By August 1983, I’m back in Hong Kong. I’d taken the law exams, passing with great credits, which gave me an accelerated promotion to Senior Inspector. With an apartment in Kowloon, overlooking the harbour, I'm made.
My posting for six months is the joint Police Military command centre, known as PolMil. This facility is the centre of government in emergencies.
Working a 12-hour shift, I'm assigned to coordinate support services. This includes helicopters, bomb disposal officers, the PTU platoons and other resources. I also act to keep the bosses briefed on significant incidents. I have a direct line to the Governor and the Commander British Forces.
At times it was hectic. While “action cards”guide you through most incidents, you also had to think on your feet. We made decisions that had far-reaching consequences. The role entailed a lot of responsibility for a young inspector with only three years of service.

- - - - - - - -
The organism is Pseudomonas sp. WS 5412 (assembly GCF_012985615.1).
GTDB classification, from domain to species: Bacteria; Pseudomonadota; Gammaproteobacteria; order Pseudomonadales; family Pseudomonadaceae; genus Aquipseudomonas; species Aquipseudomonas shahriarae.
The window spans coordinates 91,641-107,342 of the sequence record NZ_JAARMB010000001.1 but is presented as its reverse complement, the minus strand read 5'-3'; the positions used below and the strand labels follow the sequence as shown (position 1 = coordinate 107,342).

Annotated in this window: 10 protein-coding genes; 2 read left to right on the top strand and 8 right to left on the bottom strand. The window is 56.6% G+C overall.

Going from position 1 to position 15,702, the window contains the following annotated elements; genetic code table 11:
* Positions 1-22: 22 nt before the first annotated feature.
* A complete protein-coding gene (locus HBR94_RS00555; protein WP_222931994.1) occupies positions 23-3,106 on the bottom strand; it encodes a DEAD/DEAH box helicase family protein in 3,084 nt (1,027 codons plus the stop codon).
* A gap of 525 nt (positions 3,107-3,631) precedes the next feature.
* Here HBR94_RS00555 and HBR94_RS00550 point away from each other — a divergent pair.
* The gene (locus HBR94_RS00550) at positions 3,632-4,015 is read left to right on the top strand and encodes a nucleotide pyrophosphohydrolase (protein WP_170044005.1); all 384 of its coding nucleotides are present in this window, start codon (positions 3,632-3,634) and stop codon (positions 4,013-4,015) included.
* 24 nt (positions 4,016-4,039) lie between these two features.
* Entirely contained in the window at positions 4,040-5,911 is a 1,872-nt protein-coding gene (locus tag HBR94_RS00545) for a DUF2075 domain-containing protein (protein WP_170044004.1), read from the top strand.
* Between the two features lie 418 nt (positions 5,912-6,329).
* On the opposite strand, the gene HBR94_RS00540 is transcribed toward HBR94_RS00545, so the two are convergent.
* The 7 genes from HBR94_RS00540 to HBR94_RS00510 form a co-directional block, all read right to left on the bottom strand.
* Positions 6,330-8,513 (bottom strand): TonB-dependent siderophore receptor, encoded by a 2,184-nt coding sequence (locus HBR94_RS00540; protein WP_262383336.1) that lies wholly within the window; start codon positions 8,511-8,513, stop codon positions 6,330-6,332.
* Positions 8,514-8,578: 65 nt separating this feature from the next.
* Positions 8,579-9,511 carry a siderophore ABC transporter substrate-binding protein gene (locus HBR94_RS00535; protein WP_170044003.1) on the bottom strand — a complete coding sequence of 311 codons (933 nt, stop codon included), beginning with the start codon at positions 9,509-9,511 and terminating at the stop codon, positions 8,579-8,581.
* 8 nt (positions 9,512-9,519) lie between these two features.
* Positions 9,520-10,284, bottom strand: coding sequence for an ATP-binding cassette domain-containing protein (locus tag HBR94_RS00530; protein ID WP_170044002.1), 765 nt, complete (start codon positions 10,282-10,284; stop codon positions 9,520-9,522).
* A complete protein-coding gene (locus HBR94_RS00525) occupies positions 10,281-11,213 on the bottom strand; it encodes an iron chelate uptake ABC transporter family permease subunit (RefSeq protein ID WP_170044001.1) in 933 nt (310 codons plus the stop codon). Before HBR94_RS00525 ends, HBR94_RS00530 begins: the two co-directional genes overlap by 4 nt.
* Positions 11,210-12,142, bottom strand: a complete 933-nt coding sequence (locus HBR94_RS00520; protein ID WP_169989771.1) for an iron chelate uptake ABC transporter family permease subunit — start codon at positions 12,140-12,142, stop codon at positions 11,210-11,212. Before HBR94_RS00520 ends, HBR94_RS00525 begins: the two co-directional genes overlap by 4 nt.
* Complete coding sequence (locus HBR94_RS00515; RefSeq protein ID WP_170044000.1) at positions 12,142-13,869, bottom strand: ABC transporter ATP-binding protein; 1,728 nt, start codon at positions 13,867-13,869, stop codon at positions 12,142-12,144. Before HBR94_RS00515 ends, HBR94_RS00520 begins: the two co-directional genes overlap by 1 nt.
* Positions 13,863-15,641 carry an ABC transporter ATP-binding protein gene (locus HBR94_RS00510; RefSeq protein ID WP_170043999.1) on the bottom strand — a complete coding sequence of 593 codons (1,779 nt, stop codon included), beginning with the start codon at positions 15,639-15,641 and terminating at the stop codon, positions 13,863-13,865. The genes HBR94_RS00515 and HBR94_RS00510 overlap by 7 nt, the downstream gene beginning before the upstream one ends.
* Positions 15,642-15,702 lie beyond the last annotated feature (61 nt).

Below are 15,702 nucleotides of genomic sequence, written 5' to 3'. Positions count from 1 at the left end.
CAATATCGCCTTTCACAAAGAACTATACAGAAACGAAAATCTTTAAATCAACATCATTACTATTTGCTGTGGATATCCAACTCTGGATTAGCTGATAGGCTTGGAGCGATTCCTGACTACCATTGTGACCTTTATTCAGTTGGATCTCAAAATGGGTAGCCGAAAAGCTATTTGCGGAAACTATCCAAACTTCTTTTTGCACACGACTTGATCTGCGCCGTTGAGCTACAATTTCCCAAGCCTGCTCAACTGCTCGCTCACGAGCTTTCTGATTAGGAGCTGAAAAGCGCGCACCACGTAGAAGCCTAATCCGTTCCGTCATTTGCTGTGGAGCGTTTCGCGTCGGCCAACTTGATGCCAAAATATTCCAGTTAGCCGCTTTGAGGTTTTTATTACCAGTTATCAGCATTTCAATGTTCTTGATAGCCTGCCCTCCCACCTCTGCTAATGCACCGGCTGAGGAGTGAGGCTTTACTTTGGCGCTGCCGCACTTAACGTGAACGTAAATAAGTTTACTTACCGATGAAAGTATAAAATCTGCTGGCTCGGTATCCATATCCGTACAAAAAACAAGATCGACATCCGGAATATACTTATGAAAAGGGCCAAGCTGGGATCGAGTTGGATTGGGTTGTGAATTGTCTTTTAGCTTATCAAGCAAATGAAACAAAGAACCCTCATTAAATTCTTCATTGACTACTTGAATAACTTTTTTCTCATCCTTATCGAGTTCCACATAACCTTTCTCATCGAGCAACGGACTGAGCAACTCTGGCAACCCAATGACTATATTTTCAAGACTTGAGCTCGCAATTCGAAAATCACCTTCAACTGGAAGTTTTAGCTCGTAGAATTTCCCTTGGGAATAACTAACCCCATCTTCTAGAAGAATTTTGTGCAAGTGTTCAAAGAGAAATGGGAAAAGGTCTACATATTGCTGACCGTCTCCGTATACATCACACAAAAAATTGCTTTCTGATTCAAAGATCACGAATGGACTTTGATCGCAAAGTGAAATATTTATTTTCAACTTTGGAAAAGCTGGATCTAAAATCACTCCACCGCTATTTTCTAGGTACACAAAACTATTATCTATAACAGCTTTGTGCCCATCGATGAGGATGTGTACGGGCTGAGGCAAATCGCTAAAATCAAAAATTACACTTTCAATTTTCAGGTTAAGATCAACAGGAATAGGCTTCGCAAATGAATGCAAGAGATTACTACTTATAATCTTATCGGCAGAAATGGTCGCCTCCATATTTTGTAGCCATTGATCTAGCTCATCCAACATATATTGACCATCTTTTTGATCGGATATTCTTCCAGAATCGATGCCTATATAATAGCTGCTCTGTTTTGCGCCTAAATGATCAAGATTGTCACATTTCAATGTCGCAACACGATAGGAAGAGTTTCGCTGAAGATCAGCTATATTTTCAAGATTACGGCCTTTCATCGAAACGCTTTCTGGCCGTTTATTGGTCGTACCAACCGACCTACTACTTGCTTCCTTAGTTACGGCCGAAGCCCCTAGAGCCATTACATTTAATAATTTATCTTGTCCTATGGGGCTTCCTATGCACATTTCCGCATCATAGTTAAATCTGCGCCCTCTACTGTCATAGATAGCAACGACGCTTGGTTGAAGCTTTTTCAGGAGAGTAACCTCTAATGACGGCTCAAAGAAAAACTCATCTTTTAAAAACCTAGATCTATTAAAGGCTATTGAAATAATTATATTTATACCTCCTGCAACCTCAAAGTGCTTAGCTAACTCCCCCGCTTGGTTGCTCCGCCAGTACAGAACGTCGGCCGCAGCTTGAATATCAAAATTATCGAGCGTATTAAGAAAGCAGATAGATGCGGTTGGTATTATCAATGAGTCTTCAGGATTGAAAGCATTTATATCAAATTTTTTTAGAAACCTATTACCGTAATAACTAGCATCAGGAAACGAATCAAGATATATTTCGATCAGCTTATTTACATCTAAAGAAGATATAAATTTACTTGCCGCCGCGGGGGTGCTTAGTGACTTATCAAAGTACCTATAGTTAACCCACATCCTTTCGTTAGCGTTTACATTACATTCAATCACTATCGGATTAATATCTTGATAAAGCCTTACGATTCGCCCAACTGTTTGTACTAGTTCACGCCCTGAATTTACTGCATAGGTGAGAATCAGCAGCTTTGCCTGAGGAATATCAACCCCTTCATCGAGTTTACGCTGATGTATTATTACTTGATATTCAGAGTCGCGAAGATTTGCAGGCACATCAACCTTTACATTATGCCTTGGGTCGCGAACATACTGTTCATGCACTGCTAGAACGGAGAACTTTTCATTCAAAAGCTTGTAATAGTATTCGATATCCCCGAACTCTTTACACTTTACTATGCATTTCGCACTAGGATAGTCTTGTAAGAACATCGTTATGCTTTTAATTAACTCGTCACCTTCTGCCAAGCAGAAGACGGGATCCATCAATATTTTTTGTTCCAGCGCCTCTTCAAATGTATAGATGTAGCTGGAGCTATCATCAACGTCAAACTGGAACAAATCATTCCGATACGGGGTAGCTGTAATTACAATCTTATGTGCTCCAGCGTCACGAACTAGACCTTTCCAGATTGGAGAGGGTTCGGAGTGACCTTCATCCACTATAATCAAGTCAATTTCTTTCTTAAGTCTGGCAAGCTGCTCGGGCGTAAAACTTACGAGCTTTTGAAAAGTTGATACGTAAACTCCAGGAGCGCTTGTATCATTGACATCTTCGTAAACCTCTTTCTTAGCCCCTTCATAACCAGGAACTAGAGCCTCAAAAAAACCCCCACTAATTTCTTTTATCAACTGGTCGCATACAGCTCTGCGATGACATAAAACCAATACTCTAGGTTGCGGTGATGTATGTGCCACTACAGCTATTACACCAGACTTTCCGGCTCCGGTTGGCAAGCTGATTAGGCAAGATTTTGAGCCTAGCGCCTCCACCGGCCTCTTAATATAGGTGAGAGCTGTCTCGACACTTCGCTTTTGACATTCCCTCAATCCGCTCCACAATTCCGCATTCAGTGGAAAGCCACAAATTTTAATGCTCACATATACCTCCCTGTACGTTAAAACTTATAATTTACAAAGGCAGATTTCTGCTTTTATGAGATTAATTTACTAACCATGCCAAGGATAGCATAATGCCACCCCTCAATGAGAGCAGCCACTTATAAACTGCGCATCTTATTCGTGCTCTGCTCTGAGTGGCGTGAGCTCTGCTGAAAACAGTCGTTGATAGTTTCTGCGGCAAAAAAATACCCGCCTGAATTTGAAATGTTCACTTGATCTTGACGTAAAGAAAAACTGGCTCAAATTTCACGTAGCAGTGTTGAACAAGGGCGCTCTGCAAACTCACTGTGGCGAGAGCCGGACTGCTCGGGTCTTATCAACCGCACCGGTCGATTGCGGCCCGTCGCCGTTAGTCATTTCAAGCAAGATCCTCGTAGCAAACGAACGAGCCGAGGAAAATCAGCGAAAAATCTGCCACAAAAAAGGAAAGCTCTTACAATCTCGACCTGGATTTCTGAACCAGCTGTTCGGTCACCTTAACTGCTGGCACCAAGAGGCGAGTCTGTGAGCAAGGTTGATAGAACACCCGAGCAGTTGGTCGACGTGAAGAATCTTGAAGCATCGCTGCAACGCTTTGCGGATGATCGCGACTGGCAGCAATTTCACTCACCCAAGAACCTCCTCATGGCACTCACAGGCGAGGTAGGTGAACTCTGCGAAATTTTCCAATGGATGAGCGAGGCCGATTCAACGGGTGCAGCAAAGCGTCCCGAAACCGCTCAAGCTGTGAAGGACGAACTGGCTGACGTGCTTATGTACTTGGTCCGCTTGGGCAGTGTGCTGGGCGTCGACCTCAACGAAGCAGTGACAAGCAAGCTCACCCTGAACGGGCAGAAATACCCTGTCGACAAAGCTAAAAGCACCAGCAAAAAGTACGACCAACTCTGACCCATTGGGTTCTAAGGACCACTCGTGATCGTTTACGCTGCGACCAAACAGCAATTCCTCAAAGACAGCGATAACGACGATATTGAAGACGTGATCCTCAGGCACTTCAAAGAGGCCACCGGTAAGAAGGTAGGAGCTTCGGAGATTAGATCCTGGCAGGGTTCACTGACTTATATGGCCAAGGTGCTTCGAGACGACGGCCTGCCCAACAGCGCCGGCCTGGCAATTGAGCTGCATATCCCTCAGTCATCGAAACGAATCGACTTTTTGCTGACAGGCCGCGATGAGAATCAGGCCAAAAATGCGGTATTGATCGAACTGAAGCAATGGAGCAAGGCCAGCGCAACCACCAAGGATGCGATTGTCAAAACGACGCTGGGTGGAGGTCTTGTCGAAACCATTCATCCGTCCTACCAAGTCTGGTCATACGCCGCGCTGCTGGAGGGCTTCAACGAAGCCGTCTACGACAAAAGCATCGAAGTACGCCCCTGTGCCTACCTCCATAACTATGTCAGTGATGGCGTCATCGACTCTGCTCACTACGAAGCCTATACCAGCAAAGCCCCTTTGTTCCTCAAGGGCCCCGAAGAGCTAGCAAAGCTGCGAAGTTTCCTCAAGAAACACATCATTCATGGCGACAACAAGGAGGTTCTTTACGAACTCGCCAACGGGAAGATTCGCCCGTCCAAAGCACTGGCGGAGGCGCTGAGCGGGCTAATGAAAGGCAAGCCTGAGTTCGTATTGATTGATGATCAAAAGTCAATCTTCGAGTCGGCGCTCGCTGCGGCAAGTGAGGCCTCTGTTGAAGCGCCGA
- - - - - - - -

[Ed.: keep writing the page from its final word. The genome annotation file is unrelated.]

You could call up the chain-of-command if things got difficult. Direct support usually arrived within 20 minutes. But until then, you’d be directing the action.
This is all before mobile phones. Locating people could be a challenge. You'd call their homes, no response. Then you'd page them. With luck, they'd call back.
As an example, in the 1990s, one Police Duty Officer took the decision to cut-off a large part of Kowloon’s water supply. A blackmailer had dumped a quantity of cyanide in a reservoir. With the amount unknown, about two million people faced possible poisoning.
As a young inspector, with only limited service under his belt, he had the pluckiness to act. He called the head of the Water Supplies Department, telling him to shut off the water immediately.
Now, it has to be said that heads of department don’t typically take orders unless it’s from the Governor. This one decided to listen and act. Fortunately, the cyanide was soon dispersed. The water checked and then cleared for consumption before anyone noticed. Nonetheless, the inspector made the right decision, earning praise for his action. The blackmailer died at his own hand later.
The most significant event during my stint in PolMil was the taxi riot of Friday 13th January 1984. The government was seeking a new tax on taxi operators. Strong opposition from the trade was building over many weeks. A strike is threatened.